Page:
A few years ago, an awesome story appeared on Care2 titled “The Great Deodorant Debate.” Referencing an (at that time) recent New York Times article, the story pulled together the most recent facts and figures facing the deodorant industry. Some things were (and still are) more apparent, such as the fact that “antiperspirants and deodorants, while often used interchangeably, are not the same thing. Deodorants neutralize our natural odors, whereas antiperspirants close off the pores with astringent, preventing them from excreting sweat.” While no specific studies have come forward and shown an exact link between cancer or Alzheimer’s, we still know the possible dangers and question the presence of parabens. Whether or not you use deodorant at all and how often you use it is, of course, up to each of us personally but it seems the safest best (as it is in nearly all areas of life) is to try and stick with natural options.
One of our readers, Shannon M., commented that she makes her own deodorant from coconut oil, cornstarch, and baking soda. Another reader, Maria O., says that she loves the products from a company called PrimaJolie. Whichever direction you lean – making your own or buying naturally – most people seem to get there from a trial and error period while they figure out the best thing for their budget and body. Looking for some natural options to check out? Kiwi Magazine did a story a few years back outlining top picks and we still agree with their options:
Try this roll-on in the Fresh scent, which combines witch hazel and sage extract. ($20, peacefulcompany.com)
This line of teen-friendly deodorants boasts bright colors and small sizes. Plus, the Green Apple smells just like fresh fruit. ($6, terranaturals.com)
The perfect scent for men, this spritz-on deodorant features sage, a natural antioxidant. Plus, the metal packaging is recyclable. ($8, burtsbees.com)
These stick deodorants are available in eight scents, so you’re sure to find one you like (we love the calming Chamomile and Lemon Verbena). ($6, natures-gate.com)
Tom’s of Maine
This line of deodorants features hops, an antimicrobial, to inhibit bacteria growth. Try the Sensitive Care Bay Lime for baby-soft skin. ($5.50, drugstore.com)
Made of mineral salts, which slow the growth of odor-causing bacteria, these deodorants come in fragrance-free rocks, sprays and roll-ons. ($2.50-$7, thecrystal.com)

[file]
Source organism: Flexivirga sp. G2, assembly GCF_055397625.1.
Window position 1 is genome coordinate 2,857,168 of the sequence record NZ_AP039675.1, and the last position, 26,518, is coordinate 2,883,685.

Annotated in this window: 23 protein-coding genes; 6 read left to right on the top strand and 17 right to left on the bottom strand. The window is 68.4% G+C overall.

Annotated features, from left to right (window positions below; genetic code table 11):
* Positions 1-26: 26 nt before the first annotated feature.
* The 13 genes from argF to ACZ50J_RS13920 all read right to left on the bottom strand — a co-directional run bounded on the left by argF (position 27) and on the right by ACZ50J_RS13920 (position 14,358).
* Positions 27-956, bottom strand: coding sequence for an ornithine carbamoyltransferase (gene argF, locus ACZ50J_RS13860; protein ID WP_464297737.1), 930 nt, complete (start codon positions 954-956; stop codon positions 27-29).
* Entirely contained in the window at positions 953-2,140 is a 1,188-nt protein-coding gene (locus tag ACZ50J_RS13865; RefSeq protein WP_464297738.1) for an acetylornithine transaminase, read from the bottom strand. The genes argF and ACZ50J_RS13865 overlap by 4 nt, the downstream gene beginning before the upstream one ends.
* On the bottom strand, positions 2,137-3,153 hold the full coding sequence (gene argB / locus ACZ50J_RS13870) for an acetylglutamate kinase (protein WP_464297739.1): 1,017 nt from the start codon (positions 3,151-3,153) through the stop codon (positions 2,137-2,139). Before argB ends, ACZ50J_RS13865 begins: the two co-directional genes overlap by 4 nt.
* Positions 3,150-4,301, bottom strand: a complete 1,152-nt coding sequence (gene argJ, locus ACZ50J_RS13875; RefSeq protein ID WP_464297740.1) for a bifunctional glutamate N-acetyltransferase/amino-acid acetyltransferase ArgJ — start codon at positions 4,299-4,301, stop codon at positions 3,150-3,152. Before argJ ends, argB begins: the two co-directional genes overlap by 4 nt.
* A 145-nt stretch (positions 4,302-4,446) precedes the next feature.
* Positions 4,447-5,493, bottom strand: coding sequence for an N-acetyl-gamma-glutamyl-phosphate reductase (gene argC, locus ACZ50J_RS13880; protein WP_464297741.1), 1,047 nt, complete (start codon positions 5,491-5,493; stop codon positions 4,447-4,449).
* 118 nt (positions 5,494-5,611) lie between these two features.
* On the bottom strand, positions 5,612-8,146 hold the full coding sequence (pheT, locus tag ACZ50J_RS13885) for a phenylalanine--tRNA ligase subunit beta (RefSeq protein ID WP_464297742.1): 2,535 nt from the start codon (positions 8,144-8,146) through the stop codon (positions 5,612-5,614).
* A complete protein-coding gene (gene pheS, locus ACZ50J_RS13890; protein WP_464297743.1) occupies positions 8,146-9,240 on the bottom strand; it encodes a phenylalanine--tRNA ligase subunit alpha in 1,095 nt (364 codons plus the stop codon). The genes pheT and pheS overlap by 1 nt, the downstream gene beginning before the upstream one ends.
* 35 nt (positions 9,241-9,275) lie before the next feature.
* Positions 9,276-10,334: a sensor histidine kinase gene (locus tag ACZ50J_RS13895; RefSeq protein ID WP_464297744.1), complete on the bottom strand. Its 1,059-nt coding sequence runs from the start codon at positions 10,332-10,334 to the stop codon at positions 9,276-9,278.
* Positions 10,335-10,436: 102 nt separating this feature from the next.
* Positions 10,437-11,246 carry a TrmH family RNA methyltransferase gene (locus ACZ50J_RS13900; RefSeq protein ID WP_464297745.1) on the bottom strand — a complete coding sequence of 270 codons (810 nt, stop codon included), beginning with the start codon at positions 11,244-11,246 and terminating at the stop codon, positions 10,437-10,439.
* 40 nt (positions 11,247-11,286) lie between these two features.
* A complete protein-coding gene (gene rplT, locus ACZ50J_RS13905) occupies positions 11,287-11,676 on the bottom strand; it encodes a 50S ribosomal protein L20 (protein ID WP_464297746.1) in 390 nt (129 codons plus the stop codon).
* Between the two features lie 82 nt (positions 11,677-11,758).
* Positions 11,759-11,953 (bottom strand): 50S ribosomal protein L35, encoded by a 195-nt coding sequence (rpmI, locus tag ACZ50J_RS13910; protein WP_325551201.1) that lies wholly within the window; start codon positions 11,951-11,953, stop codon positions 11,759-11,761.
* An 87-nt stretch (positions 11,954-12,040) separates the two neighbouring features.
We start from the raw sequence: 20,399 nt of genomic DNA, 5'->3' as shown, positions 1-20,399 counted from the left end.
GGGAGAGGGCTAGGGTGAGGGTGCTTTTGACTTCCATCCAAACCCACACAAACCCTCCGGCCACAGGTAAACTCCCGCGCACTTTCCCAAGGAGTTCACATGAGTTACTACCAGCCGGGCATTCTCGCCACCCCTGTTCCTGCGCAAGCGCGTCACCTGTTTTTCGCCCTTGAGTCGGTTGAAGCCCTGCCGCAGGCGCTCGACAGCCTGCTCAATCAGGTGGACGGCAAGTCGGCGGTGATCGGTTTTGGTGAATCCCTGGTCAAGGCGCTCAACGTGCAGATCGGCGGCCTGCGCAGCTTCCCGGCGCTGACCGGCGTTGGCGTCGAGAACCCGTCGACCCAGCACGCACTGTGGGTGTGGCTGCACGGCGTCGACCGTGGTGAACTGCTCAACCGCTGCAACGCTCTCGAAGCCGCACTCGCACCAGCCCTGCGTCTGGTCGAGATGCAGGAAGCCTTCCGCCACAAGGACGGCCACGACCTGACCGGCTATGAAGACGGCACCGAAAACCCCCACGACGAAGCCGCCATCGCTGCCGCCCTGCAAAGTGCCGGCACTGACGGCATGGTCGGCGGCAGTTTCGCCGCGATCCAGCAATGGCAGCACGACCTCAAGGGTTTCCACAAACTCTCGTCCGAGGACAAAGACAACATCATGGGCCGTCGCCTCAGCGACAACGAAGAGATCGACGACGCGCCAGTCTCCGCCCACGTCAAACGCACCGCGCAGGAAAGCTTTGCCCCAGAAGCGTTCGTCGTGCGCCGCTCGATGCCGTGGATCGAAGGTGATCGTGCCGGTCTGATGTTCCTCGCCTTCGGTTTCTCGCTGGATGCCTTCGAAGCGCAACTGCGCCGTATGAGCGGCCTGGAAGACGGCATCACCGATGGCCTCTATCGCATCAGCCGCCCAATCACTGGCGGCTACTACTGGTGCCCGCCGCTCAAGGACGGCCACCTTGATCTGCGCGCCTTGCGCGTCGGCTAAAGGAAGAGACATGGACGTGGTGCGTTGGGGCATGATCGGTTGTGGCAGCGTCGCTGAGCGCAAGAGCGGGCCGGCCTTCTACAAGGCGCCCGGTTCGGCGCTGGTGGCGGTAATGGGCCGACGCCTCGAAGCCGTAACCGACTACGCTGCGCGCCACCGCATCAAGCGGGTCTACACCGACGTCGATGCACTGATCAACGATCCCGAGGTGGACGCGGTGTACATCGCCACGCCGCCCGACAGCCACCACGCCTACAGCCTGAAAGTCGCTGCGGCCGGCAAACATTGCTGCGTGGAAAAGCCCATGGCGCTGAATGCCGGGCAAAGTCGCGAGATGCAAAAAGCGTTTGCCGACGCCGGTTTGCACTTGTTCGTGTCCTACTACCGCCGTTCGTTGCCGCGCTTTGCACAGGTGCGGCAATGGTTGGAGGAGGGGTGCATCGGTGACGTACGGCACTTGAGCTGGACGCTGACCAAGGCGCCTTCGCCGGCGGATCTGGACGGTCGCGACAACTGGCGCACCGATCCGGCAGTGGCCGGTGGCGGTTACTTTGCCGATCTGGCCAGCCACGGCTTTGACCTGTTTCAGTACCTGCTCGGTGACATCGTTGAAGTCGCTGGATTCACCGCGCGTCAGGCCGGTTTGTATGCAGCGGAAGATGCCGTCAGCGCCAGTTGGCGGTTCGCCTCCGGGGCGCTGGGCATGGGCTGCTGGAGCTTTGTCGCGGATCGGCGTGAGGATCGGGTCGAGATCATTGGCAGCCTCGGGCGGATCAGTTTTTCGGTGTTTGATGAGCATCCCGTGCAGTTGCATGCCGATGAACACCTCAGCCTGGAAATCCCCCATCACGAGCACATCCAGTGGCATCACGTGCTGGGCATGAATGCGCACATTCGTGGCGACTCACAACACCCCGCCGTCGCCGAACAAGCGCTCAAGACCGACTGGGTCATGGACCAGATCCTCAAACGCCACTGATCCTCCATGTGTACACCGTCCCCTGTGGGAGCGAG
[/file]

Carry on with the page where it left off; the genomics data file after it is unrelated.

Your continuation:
A few more?
Erbaviva Jasmine Grapefruit Organic Deodorant
Essential oils of jasmine, grapefruit, ginger, cedarwood, cypress, sage, and lemon give this spray a subtle, sweet scent. (www.erbaviva.com)
Organic white willow bark and lavender-infused alcohol control odor. The spice-scented blend is USDA certified organic. (www.origins.com)
Arrowroot powder absorbs moisture while organic lemon and clove oils work to leave the skin smelling fresh. (www.bubbleandbee.com)
Terressentials Lavender Fresh Deodorant
The lavender formula helps neutralize odors—even the sulfur compounds that can result from eating garlic. (www.terressentials.com)
Kiss My Face Liquid Rock Roll-On Deodorant
This liquefied crystal deodorant rolls on easily and neutralizes body odors without covering them up with other scents. (www.kissmyfacewebstore.com)
6 Alternatives to Toxic Deodorants gives us three safe alternatives when were checking out the ingredients behind deodorants. Natural Solutions magazine reminds us that “when you swap any conventional cosmetic for a more natural one, you need to give your body time to readjust.”
Ammonium or potassium alum, the ingredients in solid crystal deodorants, work by constricting the protein in sweat so that malodorous bacteria have less to feed on.
Clay and powders
Clay minerals such as kaolin and bentonite and natural powders like cornstarch or arrowroot help absorb moisture.
Witch hazel, sage, alcohol, and other astringents work by evaporating the moisture on the skin and constricting the pores. They are usually used in conjunction with essential oils that have antibacterial properties.